millions, as you know, in the world that want to 
see you again fully recovered as I am sure will 

You are an example of resistance and now of 
offensive, Fidel. I do not want to let go of the 
opportunity of your surprising phone call that so 
encourages us and makes us happy to continue 
reminding our people of the courage of 
Revolutionary Cuba and your courage, your 
courage, your conscience. We were remembering 
that you were here in 1959 when the so-called 
democracy experience here, which failed 
miserably, was beginning. That failure led to the 
Caracazo and that to 4 February, and from there 
to what is happening here today. But you, Cuba 
and its example of dignity, of battle, courage 
and its infinite solidarity has always and will 
always be with us as an example.

Castro: Hugo, I wanted to tell you that I met the 
head of your delegation and we were talking when 
the news from over there arrived. So I am very 
happy. I will see if I can talk to him personally 
or some of the other figures later on. They are 
working a lot with great enthusiasm. Taking 
advantage of the short time we have left. Time 
cannot be overlooked. In my opinion, we have 
limited time.

Chavez: As you know -

Castro: [Interrupting] We are increasingly more 
aware of that. I thank you very much for your 
greetings, for your thoughts. Overall, I 
remembered to give you back the microphone 
because if I do not, I get going like you. I 
could not compete, but I can imitate you a bit. I 
also want to thank you for the greetings from the 
people of Venezuela, such heroic people that have 
undertaken the responsibilities that it has now.

History is being rewritten. Two hundred years ago 
everything was very different. The world has 
changed so much, especially in the last 70 years, 
that is the time we must take advantage of and 
over which we have to meditate a lot. I set time 
for that. I feel good because there is nothing 
more important...

I cannot promise you that I will visit you soon 
and accompany you one of these days, but I am 
gaining ground. I feel more energetic, stronger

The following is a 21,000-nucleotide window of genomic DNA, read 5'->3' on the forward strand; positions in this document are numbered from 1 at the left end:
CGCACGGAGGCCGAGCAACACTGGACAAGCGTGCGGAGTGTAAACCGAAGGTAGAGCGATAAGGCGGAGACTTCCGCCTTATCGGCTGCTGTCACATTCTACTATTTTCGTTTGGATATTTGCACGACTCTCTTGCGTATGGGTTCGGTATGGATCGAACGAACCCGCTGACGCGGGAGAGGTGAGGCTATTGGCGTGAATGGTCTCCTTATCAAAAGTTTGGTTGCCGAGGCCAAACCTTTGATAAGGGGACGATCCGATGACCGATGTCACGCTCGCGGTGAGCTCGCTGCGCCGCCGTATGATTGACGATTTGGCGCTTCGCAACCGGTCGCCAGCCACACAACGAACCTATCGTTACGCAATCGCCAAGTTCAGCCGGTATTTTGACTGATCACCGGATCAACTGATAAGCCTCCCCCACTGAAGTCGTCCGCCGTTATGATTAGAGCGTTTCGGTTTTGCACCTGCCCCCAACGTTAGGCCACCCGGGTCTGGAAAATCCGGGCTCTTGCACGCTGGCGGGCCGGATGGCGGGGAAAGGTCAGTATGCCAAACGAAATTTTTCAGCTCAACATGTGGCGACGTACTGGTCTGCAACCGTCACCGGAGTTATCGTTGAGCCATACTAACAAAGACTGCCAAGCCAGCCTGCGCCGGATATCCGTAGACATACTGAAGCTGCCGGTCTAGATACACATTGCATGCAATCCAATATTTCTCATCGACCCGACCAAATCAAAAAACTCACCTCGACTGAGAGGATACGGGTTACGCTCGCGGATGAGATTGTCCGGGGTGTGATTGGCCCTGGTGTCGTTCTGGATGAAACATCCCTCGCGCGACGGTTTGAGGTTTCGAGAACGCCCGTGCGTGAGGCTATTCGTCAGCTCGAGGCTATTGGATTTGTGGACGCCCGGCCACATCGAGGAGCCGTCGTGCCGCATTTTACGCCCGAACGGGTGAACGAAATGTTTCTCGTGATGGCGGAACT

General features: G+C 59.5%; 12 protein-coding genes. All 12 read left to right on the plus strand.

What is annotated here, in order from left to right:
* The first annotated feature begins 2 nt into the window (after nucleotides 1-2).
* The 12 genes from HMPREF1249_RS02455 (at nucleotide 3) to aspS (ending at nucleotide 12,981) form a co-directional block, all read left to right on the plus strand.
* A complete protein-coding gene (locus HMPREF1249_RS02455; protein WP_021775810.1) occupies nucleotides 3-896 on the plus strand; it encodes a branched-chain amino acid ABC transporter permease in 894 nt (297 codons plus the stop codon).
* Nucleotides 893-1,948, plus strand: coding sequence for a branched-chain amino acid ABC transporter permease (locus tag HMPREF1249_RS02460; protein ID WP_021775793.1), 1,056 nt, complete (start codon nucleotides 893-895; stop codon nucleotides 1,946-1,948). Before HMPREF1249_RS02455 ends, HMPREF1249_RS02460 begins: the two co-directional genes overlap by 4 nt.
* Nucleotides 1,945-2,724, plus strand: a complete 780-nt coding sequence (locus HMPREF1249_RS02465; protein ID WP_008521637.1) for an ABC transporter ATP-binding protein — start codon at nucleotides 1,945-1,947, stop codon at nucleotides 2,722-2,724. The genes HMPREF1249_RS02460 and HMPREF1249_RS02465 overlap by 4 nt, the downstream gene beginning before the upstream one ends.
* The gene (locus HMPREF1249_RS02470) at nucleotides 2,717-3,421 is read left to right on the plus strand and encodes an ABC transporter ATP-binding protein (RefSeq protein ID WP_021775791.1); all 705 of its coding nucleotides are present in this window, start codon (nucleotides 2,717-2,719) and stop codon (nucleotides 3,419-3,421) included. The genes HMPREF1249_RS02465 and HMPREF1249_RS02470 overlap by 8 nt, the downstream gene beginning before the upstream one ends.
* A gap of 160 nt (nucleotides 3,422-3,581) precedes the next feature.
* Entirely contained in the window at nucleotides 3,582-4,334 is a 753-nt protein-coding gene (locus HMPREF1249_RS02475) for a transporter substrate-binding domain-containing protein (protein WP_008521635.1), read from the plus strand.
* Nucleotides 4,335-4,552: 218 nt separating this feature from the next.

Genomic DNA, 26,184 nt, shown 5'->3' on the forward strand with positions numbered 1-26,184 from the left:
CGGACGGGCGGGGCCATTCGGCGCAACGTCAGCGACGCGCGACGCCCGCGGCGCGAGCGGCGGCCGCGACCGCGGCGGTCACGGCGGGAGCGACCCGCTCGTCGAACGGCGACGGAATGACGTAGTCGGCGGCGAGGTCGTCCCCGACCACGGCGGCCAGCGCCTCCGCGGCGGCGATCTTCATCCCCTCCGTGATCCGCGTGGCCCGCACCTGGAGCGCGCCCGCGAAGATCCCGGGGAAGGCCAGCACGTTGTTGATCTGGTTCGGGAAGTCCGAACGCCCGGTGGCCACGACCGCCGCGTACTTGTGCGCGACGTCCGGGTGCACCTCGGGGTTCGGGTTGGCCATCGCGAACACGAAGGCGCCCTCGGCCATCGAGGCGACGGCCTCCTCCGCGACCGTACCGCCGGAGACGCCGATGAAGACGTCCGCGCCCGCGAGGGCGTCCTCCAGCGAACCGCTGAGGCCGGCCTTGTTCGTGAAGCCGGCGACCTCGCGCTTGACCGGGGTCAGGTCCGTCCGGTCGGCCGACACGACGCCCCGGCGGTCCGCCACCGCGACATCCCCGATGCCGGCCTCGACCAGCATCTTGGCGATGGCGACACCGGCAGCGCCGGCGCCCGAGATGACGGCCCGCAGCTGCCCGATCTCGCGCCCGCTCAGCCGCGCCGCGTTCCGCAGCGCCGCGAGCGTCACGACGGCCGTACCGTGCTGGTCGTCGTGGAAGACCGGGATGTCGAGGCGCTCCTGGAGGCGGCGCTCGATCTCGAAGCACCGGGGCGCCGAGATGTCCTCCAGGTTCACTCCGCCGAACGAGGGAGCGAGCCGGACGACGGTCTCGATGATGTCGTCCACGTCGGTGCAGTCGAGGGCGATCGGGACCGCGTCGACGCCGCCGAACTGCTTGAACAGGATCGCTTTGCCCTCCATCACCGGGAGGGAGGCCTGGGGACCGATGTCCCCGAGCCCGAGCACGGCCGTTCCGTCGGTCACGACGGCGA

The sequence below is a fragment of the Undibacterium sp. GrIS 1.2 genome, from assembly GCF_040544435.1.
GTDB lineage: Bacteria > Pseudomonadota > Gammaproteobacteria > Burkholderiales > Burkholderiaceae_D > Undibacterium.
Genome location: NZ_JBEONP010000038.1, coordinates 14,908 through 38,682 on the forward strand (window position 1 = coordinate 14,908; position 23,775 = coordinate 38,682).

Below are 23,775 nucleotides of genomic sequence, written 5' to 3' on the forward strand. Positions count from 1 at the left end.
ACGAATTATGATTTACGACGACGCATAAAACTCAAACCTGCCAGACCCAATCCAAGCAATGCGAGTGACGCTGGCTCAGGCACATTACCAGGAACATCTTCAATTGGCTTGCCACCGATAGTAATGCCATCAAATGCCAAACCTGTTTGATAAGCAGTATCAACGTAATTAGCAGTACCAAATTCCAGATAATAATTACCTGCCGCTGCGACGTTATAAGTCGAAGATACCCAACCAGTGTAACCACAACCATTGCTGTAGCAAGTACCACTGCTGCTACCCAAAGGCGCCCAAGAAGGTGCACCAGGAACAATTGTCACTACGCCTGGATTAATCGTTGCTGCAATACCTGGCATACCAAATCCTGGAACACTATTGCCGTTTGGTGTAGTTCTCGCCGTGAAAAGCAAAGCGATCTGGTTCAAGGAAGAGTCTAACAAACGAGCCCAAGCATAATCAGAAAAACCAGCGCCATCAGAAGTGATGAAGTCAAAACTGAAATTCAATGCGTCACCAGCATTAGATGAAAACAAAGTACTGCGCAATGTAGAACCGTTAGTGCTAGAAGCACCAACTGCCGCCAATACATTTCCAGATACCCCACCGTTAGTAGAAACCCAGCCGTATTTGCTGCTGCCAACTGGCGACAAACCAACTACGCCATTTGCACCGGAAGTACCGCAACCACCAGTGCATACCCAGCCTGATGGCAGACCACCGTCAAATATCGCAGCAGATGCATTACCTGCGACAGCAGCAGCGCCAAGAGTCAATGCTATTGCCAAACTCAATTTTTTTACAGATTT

and I have more time to study. I have become a 
student all over again.

Chavez: Morals and Lights.

Castro: Morals and Lights. Those two words are 
stuck in my head. I do not forget that. This is 
the first time I see someone trying to win that 
moral battle on a foundation of winning the 
hearts and minds of the people. I do not know if 
you still have more time, but you were supposed 
to talk to Ramirez.

Chavez: No, I can talk to Ramirez tomorrow.

Castro: He is saying: what do I do?

Chavez: I can talk to Ramirez tomorrow. We are 
happily listening to you and we are happy to hear 
you and to hear about your recovery. Continue to 
recover. Do not forget about the tsunami.

Castro: No. No.

Chavez: Go ahead.

Castro: I almost forgot one thing. Everyone 
thanks you for relaying news about me. I speak 
and then silence. Total silence. I cannot be 
talking every day. They have to break the habit, 
the vice of having news every day. I appeal for 
patience and calm from everyone. I am happy. 
Everything is quiet. The country is marching 
along, which is what matters. I also ask for 
tranquillity for me so that I can fulfil my new 
tasks nowadays.

Chavez: Yes, Fidel. I have become, well, you have 
turned me into an emissary, a source. Anyone who 
wants to know how Fidel is doing, can come here, 
can call me, can talk to me. I always give them - 
Well, I tell them the truth about what is 
happening. Your recovery, your example, your 
perseverance. You have said that you cannot 
accompany me here soon on a trip, but it is not 
necessary because you are always here with us. I 
hope to return to Havana soon so we can continue 
talking, working, and gaining ground as you have 
said... Do you know how many people listen to the 
first hour of the programme? Forty per cent. As 
you know, the audience of Hello President is 
huge. Let's gain ground. We will win the battle 
for life. We will win that battle. Thank you for 
your call.

Castro: A million thanks.

Chavez: Let's give Fidel a round of applause. 
[Applause] A hug. Comrade, companion, and you 
know, I do not have any qualms about calling you 
father in front of the world. Onward to victory.

Castro: Onward to victory.

Chavez: We will prevail.

Castro: We will prevail. [Applause]

Transcript courtesy of the BBC

Copyright © 2007 CanWest Interactive, a division 
of CanWest MediaWorks Publications, Inc.. All